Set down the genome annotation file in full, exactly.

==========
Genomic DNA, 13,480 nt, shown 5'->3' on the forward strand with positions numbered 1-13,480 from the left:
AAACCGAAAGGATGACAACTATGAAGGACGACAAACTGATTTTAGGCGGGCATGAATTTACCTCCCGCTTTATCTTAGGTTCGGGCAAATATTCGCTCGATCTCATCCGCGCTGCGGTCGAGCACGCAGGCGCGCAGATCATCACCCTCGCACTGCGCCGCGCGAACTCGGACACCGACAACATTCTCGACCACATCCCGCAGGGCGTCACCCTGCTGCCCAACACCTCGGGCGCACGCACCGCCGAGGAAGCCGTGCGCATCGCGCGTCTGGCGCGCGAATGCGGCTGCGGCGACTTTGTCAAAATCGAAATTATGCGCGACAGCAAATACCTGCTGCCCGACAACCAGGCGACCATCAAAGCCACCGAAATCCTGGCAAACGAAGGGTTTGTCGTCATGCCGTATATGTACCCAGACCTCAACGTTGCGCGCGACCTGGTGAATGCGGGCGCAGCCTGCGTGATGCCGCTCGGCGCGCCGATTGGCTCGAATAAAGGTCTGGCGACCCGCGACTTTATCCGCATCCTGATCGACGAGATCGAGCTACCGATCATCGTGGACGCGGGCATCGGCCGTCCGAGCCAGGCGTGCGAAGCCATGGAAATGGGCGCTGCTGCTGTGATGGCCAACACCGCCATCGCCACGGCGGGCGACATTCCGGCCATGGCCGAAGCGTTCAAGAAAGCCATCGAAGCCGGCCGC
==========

Genomic DNA, 13,480 nt, shown 5'->3' on the forward strand with positions numbered 1-13,480 from the left:
AAACCGAAAGGATGACAACTATGAAGGACGACAAACTGATTTTAGGCGGGCATGAATTTACCTCCCGCTTTATCTTAGGTTCGGGCAAATATTCGCTCGATCTCATCCGCGCTGCGGTCGAGCACGCAGGCGCGCAGATCATCACCCTCGCACTGCGCCGCGCGAACTCGGACACCGACAACATTCTCGACCACATCCCGCAGGGCGTCACCCTGCTGCCCAACACCTCGGGCGCACGCACCGCCGAGGAAGCCGTGCGCATCGCGCGTCTGGCGCGCGAATGCGGCTGCGGCGACTTTGTCAAAATCGAAATTATGCGCGACAGCAAATACCTGCTGCCCGACAACCAGGCGACCATCAAAGCCACCGAAATCCTGGCAAACGAAGGGTTTGTCGTCATGCCGTATATGTACCCAGACCTCAACGTTGCGCGCGACCTGGTGAATGCGGGCGCAGCCTGCGTGATGCCGCTCGGCGCGCCGATTGGCTCGAATAAAGGTCTGGCGACCCGCGACTTTATCCGCATCCTGATCGACGAGATCGAGCTACCGATCATCGTGGACGCGGGCATCGGCCGTCCGAGCCAGGCGTGCGAAGCCATGGAAATGGGCGCTGCTGCTGTGATGGCCAACACCGCCATCGCCACGGCGGGCGACATTCCGGCCATGGCCGAAGCGTTCAAGAAAGCCATCGAAGCCGGCCGC